Kazakhstan | Zarkhent - Charyn Canyon - Almaty - Korday | 21st September to 3rd October 2015 | 14,031km
After the best part of two months we left China and entered 'no man’s land' - a 7.2km jaunt in the rain, watched by many cctv cameras, finishing up right opposite Chinese immigration where we'd started. We reckon someone should make a Strava segment to spice things up. A big metal gate creaked open and a burly man in a fur lined jacket and sporting a line of gold teeth, proper stereotype reinforcement, said 'Welcome in Kazakhstan, this way'. We joined the queue of people carrying immense amounts of luggage, sacks of vegetables and car tyres. One guard was sipping an 11am beer in his cubical. The Manchester United card worked perfectly on the steely faced border control man, Alexander, who referred to us as James and Rosamund and reeled off his favourite players. With the relevant ‘in’ stamp we walked the bikes through thankfully without having to put anything through the scanners, which had their work cut out scanning car tyres anyway. A Korean chap was the only other ‘tourist’ passing through - he gave us a bag of white stuff we think was chewing gum at some point and some Korean coffee, top man! We rolled out and through a final set of gates into, well, nothing really. Korgas, on the Chinese side was enormous, but on the Kazakh side there was just a lumpy looking road which we had to double and triple check was in fact the main road. We set off into the mizzle, reflecting on what we might miss about China, which we’ll let you know if and when they occur. The cars being thrashed along the arrow straight roads were mostly the lovely Audis, VWs and Mercs from the era before designers got busy with spline curves. The real gems though are the extra boxy Ladas, which the police still drive. Now very wet, we made our traditional first day using new currency balls up and paid over the odds for a room in Zarkhent. The weather is noticeably colder now and it feels like we’ve begun a new phase of the trip, finally leaving the ‘East’ and entering winter in Central Asia. So, those of you who enjoyed reading about us moaning about being hot and sweaty should definitely follow the next 4 to 5 months of us complaining about being cold and wet.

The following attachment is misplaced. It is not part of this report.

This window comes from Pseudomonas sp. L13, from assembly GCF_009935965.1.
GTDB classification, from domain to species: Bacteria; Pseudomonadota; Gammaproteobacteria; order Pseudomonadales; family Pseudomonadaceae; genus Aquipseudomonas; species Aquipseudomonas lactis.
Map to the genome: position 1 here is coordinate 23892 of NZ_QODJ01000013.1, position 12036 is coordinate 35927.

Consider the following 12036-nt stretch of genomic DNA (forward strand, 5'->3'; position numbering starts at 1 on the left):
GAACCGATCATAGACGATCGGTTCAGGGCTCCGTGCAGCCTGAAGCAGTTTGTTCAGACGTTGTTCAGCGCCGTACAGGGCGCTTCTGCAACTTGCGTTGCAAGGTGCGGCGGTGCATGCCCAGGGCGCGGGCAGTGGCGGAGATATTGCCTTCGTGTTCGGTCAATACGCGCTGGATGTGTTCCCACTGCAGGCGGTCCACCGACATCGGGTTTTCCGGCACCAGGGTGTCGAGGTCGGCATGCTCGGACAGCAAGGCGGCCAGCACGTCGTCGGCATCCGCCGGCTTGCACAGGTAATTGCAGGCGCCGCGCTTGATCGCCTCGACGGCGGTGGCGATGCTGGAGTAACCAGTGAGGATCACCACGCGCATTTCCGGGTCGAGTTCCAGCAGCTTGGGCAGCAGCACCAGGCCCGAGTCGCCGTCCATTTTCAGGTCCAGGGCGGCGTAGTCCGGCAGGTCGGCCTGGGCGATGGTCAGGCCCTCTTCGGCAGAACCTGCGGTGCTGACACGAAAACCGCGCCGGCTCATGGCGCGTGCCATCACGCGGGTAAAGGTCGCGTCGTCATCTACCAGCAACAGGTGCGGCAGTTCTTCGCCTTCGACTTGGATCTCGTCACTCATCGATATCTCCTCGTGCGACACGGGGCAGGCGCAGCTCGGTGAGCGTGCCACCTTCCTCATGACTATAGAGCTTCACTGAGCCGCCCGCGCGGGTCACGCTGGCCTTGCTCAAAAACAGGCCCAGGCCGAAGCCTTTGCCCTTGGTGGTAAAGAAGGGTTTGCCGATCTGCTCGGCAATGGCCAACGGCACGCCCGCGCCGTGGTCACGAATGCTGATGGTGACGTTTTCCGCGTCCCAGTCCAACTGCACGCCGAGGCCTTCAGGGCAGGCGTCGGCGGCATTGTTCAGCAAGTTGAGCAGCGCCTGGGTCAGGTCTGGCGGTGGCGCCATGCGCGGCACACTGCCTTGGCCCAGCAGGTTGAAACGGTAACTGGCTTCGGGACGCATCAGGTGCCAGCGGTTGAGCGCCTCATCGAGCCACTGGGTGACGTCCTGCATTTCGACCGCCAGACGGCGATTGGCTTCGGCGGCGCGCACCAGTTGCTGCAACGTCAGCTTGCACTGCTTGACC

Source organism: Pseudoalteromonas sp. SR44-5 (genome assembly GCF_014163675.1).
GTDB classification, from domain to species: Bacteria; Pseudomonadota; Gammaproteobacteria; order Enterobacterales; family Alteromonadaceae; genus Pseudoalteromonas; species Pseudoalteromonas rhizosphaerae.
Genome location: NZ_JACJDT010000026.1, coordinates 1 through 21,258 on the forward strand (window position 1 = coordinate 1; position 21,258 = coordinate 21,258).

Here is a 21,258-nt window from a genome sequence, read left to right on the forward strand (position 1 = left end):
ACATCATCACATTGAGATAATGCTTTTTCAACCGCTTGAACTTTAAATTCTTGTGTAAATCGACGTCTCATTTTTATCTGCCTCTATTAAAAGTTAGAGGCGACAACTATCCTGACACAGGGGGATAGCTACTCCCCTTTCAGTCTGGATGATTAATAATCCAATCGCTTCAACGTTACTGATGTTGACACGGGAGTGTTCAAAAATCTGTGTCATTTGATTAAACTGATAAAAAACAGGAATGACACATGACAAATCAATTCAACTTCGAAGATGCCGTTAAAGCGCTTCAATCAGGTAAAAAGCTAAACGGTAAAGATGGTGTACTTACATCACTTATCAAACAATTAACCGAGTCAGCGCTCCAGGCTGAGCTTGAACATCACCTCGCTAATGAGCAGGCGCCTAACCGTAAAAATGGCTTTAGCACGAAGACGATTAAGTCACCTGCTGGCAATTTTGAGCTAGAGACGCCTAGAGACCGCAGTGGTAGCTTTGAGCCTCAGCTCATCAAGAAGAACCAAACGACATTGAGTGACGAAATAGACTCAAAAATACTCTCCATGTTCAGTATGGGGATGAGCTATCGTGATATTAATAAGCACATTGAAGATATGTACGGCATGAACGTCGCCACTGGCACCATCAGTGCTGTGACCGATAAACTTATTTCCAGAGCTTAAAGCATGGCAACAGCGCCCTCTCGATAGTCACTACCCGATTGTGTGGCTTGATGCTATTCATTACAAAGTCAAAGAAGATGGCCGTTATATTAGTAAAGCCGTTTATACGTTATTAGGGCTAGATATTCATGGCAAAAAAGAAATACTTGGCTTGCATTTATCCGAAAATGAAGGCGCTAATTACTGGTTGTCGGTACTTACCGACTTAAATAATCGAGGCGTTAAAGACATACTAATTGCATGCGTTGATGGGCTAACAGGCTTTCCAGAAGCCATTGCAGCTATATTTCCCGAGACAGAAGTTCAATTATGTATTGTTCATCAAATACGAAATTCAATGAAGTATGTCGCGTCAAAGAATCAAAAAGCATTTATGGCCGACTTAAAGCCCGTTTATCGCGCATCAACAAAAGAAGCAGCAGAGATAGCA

In the sunshine, Kazakhstan was very likeable. The people are quite steel faced at first, but break out into big smiles and hand shakes as soon as you engage in conversation. Unusual to now see Coke Cola signs everywhere and all the western chocolate bars (all in XL sizes) in every shop. Much more open space and fewer fences, so wild camping is a sinch. We rode for 8 days in a row since our last rest day in Xinjiang, which is more than usual, and it shows by the astonishing amount of food we can put away. We do well to get the tent packed away before second breakfast and an hours riding before a brunch stop! Passing more cyclists now - Dan and Kiri, gave us directions for getting to Charyn Canyon and we duly took the suggested turn off, reasoning that the dirt road couldn't be much rougher than the ball bashing main road. The canyon was indeed spectacular, like a mini Grand Canyon (said by someone who had never been) and camping that night was dreamy. The way out was equally as cruelly corrugated but fantastically vast, exactly what we’d hoped for in Kazakhstan. A stiff headwind was consistently building up after midday and we can see why most people tend to go the other way across Asia, but we’re not about to start planning things properly now! After a significant road side potato filled doughnut gorge (are these peroskies?) we flagged down a van driven by an Uzbek chap delivering biscuits. We’d been told that the road soon hit a horrendous stretch of roadworks as a result of the new China - Europe highway construction and were deposited 100km or so later in Almaty.